Thursday, October 1, 2020

Dirty linen flies in PEEPA boardroom brawl

Allegations of marital infidelity, impropriety and requests for illegal favours were flying fast and thick this week as the strained relationship between PEEPA Chief Executive Officer, Joshua Galeforolwe, and his board floundered on a murky patch.
As the saga unfolds and the stakes grow bigger, tape recorders and legal representatives have become a regular feature of meetings between Galeforolwe and board members as trust flies out of the window.

In a thinly veiled attack against board member Parks Tafa and his law firm – Collins Newman, Galeforolwe this week charged that, “on a matter of principle,” he finds it unacceptable that certain people, who sit on the board of PEEPA should have direct dealings with some of the agencies.

Documents and information passed to the Sunday Standard reveal that Collins Newman and Company acted as legal representatives in two of five transactions which are currently on the PEEPA table.
But Tafa maintains that he played by the rules, in as far as declaring all his interests.
In an interview, Tafa said the allegations against him were “outrageous.”

Tafa said he never solicited business from PEEPA, nor use his influence as director, to have business flow the direction of his Collins Newman, where he is a Senior Partner.

Sunday Standard has been able to raise a copy of the minutes from a meeting where PEEPA board members discussed the registration of a privatization trust fund which would warehouse shares of privatized public institutions to be bought by citizens at leisure.

According to the minutes, “Management advised that the recruitment of an advisor to work on the project was due to commence in September, while the preparation of the trust deed was scheduled to commence in December for ultimate approval by the board in January, 2006. Concern was expressed that this scheduling was inordinately long for a project as simple as a trust deed especially since there were already precedents from the CEDA and Venture Capital that would be utilized. The board accordingly directed that management need not go through any elaborate tendering procedure for recruitment of an advisor. Management was to engage a lawyer, with a view to expediting work to ensure that the deed was ready in time for Government to commit funds to the trust when the budget speech is made in February, 2006.”

The result of the meeting was a letter from Galeforolwe to another Collins Newman & Company partner, Lawrence Khupe, commissioning him to register the deed.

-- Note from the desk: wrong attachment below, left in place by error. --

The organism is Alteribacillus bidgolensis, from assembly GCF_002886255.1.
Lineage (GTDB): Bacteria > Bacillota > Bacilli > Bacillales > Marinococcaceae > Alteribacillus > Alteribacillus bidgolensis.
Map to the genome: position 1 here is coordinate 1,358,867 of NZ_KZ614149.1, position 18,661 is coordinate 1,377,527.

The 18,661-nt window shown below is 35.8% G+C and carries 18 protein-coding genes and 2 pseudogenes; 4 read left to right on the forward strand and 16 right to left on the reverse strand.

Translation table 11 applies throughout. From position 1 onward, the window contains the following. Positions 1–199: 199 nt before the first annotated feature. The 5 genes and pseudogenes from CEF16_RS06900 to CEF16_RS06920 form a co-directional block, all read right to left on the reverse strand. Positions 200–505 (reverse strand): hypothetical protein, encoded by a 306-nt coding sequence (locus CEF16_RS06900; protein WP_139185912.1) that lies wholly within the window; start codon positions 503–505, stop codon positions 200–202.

On the upside, although PEEPA had budgeted P4,4 million for the legal costs, Collins Newman & Company billed PEEPA only P6 000.

“It doesn’t mean that as a PEEPA Board Member I have to stop practicing law. That would be very bizarre. What it means is that I have to disclose my interests and ensure that my interests do not work to the detriment of the company I work for as Director,” said Tafa.

Galeforolwe is, however, unhappy that this constitutes a conflict of interest and warned that this planted “the seeds for future discord.” At the time of going to press, it was not clear if the charges against Collins Newman and Company would stick.

Sunday Standard has raised a copy of the PEEPA “Directors Declaration of Interest” in which Tafa declared his interest in Collins and Newman, before the meeting that discussed the registration of the Privatization Trust Fund deed.

In an interview with Sunday Standard, Tafa pointed out that the choice of the appropriate law firm was made by Galeforolwe, independent of the board. Tafa maintains that he was not even aware that the contract to register the deed was awarded to Collins Newman and company until he saw it on the board documents and maintains that this does not constitute a conflict of interest.

“At all the PEEPA Board meetings I declared my interests. I never put pressure on anyone to give Collins Newman business,” said Tafa.

Galeforolwe is allegedly also unhappy that Collins Newman and Company is also Botswana Vaccine Institute’s legal advisors in a case which the government-owned Vet Lab is trying to raise P100 million for the bond.

After cabinet approval, the matter ended up at PEEPA board.
Allegedly, BVI has always been a Collins Newman and company client even before they decided to raise money on the private market for their expansion.

Says Tafa; “BVI has always been a client of Collins and Newman. They came here, seeking assistance on a matter that had nothing to do with PEEPA or privatization.”

Other than the two PEEPA transactions carried by his law firm, Tafa maintains that he did all the PEEPA work free of charge “as is to be expected.”
It is also understood that Galeforolwe fell out with another board member when he refused to accede to an illegal request. The board member, whose name is known to the Sunday Standard, allegedly, suspects that his wife is cheating on him.

The director then approached Galeforolwe, as a shareholder and former director in Orange Botswana, to help have his wife’s phone calls tapped. When Galeforolwe refused, the board member turned on Galeforolwe.

By close of business, Galeforolwe had still not accepted his new job. But attempts were under way to increase his powers.
This follows a decision by the Board to have PEEPA headed by two joint CEOs.

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